“What about…” I started, but then faltered. “No. Never mind.”
More deliberation-time ensued.
Gordon said, “We could always just steal a lifeboat—”
“Containers!” the poet exclaimed.
“What?” I asked.
“We’ll pack you and Gordon in some shipping containers in the hold.”
My boy scowled. “Are you delirious?”
“No, young man – I’m serious. We’ll pack you up, put in some food, water, a pottie, and when you’re offloaded in Puerto Vallarta, I’ll come to collect you. Easy peasy.”
“No, no.” I kye-bashed the whole thing. “Too many variables – what-IFs. What if they cover the breathing holes; what if we run out of water; what if they open the crate up in Customs? Too many possibilities to go way wrong.”
“Yeah, and…” Gordon pointed out, “we don’t know where Lloyd’s drugs are in the ship. We could get hauled off and opened up the middle of a grow operation. Too risky.”
We nodded in agreement.
Several minutes of concentration followed.
Sadeeq suddenly cried out: “Black face!”
Me and my boy were astounded; we asked in unison, “What…?”
The poet copped a Cheshire-cat grin. “Why not? It works in the movies!”
“This is not the movies,” said Gordon heatedly. “It’s real life. We can’t become black guys just because we mask our skin with makeup. Why not circumcise each other so we can pass ourselves off as Jews?”
“I’m already—” Sadeeq started.
My boy cut him off. “My point is, has any person just one mark of distinction? You want to wrap our heads in table napkins so we appear like Palestinians? Want to chalk our faces and pencil in eyebrows so that with barrettes on our heads we look ‘French’? How about piercing and tattooing our skin all over so we look like Hipsters. Would that work? Would that fool anyone…. I. Think. Not.”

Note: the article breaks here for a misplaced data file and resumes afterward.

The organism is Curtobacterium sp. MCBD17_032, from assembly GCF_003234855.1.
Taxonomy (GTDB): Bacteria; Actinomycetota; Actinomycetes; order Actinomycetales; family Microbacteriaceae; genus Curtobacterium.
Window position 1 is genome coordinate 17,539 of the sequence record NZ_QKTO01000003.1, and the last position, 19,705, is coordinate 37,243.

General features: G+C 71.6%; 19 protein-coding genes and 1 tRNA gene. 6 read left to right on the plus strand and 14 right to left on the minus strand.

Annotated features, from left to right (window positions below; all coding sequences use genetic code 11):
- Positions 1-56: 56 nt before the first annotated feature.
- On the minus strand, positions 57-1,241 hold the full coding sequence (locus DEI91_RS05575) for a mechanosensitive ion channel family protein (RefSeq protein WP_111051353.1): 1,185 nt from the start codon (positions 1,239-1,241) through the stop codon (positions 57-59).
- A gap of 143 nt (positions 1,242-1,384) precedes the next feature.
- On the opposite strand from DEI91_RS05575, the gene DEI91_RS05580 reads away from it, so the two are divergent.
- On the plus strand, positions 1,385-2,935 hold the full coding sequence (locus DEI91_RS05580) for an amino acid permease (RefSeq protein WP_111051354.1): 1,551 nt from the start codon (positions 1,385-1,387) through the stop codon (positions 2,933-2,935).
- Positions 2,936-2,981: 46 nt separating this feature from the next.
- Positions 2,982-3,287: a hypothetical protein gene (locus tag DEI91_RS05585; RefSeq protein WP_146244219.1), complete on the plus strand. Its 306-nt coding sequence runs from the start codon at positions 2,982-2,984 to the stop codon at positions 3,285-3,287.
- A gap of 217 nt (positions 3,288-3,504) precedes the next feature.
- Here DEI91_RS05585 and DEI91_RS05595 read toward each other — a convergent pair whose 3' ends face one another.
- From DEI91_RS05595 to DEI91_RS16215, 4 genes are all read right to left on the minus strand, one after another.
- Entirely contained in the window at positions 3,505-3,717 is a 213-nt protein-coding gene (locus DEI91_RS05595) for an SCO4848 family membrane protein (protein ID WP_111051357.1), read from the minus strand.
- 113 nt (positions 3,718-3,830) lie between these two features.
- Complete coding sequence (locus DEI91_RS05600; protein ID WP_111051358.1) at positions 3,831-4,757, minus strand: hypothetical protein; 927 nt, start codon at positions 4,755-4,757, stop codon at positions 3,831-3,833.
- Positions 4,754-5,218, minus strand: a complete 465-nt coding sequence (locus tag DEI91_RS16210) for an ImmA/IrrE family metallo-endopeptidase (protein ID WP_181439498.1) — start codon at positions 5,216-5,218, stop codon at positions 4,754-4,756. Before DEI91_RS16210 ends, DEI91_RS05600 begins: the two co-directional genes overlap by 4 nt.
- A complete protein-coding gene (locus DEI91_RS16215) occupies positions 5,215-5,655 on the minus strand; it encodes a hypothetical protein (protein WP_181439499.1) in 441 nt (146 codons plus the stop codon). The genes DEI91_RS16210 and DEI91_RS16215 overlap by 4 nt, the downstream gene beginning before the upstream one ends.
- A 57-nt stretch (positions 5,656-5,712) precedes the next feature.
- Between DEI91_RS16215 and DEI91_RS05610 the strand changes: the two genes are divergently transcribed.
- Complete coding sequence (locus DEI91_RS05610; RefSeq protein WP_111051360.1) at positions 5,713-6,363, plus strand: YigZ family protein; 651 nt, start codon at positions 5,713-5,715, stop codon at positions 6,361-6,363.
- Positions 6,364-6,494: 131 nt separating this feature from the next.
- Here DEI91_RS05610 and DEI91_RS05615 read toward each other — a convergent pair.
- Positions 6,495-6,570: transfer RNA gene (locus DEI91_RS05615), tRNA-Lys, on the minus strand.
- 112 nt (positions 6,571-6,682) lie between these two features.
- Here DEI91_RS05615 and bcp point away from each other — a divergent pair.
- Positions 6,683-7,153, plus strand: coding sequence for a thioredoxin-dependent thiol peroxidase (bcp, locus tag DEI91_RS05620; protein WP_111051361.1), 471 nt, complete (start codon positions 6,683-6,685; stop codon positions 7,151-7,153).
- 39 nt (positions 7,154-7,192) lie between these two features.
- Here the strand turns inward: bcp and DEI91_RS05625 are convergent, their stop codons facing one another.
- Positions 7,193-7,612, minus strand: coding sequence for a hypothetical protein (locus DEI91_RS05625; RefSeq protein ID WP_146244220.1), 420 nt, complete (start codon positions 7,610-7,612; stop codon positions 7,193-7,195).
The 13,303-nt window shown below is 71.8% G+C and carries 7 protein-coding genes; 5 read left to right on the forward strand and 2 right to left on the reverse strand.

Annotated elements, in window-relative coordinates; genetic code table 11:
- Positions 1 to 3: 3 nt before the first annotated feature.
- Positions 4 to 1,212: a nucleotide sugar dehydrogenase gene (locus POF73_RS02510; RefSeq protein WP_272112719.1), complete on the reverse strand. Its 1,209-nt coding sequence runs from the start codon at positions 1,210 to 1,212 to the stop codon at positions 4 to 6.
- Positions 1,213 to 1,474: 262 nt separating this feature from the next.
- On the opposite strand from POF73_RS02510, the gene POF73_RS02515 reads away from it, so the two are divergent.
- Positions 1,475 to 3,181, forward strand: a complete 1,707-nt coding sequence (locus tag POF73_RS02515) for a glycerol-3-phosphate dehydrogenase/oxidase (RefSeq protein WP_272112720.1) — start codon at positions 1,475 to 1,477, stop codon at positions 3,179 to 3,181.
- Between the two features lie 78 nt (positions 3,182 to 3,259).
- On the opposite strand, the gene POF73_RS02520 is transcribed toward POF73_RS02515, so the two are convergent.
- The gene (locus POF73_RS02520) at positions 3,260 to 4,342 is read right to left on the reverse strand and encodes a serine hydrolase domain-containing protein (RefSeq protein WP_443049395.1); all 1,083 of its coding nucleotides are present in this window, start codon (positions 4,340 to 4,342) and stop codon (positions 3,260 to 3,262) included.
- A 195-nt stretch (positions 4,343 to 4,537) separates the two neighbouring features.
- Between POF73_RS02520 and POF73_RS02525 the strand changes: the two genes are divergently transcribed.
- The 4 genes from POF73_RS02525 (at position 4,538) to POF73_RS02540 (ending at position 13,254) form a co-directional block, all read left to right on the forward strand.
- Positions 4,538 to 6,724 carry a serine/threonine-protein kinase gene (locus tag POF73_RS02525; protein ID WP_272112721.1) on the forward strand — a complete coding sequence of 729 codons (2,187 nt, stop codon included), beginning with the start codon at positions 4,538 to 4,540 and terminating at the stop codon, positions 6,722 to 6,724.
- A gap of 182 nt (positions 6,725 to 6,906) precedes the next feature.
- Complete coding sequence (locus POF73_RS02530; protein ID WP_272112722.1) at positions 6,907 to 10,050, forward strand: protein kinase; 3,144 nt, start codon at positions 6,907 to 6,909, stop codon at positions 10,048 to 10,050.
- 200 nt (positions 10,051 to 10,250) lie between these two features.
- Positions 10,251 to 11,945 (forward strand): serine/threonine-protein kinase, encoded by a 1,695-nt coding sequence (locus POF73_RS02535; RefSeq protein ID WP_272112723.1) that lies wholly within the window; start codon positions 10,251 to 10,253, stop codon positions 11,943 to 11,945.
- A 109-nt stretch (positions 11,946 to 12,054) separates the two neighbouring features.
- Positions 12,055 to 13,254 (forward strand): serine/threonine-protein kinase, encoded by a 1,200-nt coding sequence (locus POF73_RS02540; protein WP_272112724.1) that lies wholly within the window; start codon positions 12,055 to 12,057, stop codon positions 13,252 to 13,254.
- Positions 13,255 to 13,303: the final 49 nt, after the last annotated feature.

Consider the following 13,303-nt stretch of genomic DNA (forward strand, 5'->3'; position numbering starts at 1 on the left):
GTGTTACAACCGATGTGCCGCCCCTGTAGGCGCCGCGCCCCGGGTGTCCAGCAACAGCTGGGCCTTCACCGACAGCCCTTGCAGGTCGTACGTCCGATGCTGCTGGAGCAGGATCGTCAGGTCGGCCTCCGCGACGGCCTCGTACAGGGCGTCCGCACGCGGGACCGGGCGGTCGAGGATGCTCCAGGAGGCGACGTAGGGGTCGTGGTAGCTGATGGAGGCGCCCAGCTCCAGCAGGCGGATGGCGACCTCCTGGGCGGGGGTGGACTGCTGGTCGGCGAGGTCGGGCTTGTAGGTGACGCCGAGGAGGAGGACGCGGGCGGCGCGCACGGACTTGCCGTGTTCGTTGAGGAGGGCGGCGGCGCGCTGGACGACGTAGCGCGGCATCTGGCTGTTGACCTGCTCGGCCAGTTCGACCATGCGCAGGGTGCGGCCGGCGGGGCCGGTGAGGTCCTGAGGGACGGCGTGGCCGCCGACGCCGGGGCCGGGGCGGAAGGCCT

I guess my boy had a lot of POV on this subject, one quite frankly I’d never even considered.
“No,” he went on. “That’s the problem with our world nowadays. We form opinions on how certain people are supposed to be – the Jews, the Arabs, the Irish, the Queens, the Queers, the basic bitches, the farmers, the urbanites, the rednecks, the progressive, the backward, the bible-humpers, the God-haters – and assume in total arrogance that our opinion of them is all there is to those people. When the hell will we stop assuming and start listening again? This can’t go on much longer, for it’s impossible for a functioning society to be so mired in belief-based dismissals, or act on what’s just really another form of head-in-the-sand escapism. We need Truth, for God’s sake!”
When Gordon had finished and realized we were staring at him lacking comprehension, he threw up his arms, rolled his eyes and exclaimed, “Fuck! Why don’t we just jump overboard and end this entire farce.”